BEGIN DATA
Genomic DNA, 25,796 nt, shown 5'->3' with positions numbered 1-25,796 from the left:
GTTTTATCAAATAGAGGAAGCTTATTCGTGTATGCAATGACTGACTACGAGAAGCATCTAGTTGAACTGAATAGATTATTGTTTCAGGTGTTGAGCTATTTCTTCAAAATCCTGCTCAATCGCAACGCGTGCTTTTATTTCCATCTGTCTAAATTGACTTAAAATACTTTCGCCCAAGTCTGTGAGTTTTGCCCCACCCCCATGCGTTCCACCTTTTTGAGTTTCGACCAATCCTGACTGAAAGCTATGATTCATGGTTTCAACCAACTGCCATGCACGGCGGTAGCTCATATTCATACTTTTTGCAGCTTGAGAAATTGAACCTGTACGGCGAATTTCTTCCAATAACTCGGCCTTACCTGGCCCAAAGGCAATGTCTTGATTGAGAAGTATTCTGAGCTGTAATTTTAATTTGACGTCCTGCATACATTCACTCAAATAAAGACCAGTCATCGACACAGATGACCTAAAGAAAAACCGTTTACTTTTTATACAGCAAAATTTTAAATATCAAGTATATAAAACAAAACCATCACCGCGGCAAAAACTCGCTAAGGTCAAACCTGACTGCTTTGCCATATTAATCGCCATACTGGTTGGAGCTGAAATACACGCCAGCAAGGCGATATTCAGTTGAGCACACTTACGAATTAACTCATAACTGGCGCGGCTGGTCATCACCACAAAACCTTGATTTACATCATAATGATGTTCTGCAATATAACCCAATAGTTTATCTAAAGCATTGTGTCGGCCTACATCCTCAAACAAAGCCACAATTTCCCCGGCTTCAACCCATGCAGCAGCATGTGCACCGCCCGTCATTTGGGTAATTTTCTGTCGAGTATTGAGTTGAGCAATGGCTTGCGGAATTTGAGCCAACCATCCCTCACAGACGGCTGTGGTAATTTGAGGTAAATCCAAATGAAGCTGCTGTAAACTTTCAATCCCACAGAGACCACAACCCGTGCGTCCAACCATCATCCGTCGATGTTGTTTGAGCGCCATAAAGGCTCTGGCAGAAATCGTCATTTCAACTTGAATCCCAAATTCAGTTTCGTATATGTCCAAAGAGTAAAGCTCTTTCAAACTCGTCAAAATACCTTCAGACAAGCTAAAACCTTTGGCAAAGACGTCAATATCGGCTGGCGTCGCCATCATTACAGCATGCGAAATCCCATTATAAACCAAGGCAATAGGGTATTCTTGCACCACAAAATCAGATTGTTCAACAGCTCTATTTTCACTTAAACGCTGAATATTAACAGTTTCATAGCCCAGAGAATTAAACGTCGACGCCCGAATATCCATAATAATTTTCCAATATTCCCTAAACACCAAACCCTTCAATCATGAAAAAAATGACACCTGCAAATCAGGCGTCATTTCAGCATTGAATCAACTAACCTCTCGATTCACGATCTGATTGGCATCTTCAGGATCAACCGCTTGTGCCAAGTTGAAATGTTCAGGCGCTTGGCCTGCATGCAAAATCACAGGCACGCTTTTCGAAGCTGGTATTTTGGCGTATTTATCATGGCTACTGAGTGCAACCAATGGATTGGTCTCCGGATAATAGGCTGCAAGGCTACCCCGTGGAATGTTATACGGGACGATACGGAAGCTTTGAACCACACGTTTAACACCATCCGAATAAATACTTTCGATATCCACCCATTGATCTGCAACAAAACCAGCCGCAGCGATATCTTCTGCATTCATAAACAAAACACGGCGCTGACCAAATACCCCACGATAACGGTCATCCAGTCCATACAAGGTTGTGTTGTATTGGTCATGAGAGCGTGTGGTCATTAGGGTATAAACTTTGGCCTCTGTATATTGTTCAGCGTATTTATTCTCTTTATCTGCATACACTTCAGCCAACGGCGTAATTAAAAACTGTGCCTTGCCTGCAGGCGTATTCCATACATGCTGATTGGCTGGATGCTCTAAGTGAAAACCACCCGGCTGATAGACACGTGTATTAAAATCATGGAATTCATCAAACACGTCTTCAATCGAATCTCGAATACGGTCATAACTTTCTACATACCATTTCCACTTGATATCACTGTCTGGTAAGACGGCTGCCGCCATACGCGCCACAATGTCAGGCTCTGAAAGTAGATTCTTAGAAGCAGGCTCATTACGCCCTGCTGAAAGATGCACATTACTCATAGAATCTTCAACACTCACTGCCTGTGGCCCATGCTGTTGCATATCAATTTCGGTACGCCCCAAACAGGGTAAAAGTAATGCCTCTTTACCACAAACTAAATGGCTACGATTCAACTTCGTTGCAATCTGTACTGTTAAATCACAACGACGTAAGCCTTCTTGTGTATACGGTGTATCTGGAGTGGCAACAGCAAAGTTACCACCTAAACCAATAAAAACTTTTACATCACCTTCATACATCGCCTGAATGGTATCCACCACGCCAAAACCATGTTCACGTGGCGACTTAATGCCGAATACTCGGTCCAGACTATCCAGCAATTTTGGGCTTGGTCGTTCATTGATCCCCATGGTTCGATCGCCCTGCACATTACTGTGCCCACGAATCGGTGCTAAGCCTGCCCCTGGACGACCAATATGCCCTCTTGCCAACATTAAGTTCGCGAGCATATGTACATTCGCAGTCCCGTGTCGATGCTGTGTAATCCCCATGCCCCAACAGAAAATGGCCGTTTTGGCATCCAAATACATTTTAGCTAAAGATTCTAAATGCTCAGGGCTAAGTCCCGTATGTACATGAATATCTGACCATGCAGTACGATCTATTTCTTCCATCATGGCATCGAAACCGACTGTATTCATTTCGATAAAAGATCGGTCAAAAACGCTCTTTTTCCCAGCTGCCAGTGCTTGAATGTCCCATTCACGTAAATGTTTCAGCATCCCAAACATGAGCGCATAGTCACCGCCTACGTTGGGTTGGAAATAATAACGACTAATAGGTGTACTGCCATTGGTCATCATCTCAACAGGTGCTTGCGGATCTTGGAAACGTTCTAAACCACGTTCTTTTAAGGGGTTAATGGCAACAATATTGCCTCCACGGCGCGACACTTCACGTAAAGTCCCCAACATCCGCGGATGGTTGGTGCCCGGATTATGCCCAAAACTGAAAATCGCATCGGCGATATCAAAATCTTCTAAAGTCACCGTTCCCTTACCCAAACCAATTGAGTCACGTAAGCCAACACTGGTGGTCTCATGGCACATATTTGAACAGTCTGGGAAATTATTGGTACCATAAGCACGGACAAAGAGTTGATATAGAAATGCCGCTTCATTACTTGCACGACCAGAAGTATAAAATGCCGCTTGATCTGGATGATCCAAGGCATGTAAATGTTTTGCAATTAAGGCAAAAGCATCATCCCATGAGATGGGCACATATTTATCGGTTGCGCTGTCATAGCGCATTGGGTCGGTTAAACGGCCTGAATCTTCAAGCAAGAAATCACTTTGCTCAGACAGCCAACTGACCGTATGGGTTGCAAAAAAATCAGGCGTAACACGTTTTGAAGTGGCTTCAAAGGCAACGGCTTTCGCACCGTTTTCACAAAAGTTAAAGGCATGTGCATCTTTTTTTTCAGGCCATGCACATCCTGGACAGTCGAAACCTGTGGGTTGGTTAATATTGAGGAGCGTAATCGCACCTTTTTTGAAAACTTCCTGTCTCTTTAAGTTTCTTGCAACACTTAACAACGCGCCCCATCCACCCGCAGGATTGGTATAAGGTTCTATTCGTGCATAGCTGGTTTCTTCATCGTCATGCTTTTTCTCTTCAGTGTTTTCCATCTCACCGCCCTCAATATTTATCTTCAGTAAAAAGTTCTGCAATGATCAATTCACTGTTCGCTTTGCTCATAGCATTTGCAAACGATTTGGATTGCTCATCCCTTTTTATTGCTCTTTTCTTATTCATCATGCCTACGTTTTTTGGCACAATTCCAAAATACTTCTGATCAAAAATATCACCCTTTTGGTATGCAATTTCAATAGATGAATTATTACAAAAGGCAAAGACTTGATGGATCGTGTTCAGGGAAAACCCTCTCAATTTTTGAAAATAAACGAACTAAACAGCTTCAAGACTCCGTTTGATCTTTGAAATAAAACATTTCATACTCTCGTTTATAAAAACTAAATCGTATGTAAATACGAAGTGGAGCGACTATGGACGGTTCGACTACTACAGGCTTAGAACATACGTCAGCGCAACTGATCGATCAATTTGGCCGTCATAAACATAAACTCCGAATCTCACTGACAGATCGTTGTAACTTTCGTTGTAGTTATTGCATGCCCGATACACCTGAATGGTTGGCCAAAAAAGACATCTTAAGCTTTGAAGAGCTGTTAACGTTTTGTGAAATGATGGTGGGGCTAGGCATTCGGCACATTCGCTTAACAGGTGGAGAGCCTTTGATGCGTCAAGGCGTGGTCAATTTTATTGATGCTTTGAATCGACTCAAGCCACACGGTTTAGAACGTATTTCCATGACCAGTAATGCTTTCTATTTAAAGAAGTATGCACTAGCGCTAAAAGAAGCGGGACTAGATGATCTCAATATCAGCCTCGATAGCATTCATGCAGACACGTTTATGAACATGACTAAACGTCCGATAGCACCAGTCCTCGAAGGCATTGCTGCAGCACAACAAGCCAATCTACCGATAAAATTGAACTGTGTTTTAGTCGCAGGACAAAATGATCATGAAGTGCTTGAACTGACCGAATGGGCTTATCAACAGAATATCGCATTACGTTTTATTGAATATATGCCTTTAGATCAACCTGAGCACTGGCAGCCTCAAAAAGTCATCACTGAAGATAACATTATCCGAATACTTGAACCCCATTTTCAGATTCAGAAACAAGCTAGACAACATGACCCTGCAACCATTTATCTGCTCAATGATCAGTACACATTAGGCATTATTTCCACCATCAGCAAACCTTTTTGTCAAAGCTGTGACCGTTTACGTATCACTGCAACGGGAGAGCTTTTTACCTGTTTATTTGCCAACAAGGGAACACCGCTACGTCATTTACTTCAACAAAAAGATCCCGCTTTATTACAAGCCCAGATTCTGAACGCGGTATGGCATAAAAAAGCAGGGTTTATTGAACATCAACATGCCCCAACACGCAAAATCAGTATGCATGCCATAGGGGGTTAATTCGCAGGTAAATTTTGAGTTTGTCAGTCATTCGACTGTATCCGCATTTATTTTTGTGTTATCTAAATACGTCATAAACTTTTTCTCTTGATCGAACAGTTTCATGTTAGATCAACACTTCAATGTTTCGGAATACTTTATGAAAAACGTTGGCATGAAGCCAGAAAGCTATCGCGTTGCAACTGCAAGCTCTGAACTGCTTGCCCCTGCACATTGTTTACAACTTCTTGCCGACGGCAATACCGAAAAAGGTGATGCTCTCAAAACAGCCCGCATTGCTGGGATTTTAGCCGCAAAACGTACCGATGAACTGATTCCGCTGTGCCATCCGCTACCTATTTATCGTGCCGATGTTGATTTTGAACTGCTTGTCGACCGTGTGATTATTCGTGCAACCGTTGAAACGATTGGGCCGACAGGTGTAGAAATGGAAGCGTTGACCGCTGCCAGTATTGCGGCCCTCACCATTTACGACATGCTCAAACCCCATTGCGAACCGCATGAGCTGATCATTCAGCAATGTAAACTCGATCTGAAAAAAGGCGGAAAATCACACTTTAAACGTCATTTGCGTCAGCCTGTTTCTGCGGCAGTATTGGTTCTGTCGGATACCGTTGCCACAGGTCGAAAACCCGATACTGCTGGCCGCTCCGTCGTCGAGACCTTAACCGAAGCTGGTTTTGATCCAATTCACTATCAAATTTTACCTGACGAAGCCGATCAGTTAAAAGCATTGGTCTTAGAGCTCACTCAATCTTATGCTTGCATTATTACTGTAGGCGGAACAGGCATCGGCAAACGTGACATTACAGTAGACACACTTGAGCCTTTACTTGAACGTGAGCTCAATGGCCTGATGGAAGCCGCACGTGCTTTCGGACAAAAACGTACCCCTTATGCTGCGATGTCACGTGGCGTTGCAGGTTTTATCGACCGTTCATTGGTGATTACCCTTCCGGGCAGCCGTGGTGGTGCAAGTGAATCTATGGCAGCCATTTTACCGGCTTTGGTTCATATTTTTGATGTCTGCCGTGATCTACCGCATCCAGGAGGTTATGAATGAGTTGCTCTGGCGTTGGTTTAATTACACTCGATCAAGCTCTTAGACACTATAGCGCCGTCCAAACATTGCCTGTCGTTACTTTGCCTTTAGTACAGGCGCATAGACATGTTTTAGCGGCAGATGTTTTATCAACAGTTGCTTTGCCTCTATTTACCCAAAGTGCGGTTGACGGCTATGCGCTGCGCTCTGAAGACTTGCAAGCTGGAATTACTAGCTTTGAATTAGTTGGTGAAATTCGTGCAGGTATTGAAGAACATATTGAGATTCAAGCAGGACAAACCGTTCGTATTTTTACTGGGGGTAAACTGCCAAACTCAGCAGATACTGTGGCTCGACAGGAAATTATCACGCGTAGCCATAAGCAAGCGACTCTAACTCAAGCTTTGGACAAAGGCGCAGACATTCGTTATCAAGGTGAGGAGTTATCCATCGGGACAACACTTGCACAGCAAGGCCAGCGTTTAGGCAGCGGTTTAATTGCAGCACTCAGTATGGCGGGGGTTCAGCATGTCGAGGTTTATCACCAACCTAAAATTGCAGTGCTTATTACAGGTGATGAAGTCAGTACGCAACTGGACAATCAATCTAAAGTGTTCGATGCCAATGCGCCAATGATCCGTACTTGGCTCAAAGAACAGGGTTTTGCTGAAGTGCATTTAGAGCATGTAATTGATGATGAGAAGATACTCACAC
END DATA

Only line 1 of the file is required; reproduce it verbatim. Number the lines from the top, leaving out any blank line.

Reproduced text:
Genomic DNA, 25,796 nt, shown 5'->3' with positions numbered 1-25,796 from the left: